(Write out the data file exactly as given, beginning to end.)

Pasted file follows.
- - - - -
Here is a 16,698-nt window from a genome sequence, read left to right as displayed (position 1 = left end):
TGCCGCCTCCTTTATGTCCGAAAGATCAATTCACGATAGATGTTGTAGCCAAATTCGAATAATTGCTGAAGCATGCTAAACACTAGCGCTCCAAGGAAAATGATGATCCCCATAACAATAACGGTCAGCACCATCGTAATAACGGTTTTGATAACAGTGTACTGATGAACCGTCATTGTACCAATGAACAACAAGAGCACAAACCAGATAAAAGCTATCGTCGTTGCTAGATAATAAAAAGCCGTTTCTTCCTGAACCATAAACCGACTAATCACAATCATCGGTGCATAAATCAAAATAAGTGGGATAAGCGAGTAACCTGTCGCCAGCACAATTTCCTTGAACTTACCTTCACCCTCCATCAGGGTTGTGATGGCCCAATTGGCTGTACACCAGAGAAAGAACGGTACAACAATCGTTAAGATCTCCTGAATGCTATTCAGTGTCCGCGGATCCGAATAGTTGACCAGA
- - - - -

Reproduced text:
Here is a 16,698-nt window from a genome sequence, read left to right as displayed (position 1 = left end):
TGCCGCCTCCTTTATGTCCGAAAGATCAATTCACGATAGATGTTGTAGCCAAATTCGAATAATTGCTGAAGCATGCTAAACACTAGCGCTCCAAGGAAAATGATGATCCCCATAACAATAACGGTCAGCACCATCGTAATAACGGTTTTGATAACAGTGTACTGATGAACCGTCATTGTACCAATGAACAACAAGAGCACAAACCAGATAAAAGCTATCGTCGTTGCTAGATAATAAAAAGCCGTTTCTTCCTGAACCATAAACCGACTAATCACAATCATCGGTGCATAAATCAAAATAAGTGGGATAAGCGAGTAACCTGTCGCCAGCACAATTTCCTTGAACTTACCTTCACCCTCCATCAGGGTTGTGATGGCCCAATTGGCTGTACACCAGAGAAAGAACGGTACAACAATCGTTAAGATCTCCTGAATGCTATTCAGTGTCCGCGGATCCGAATAGTTGACCAGA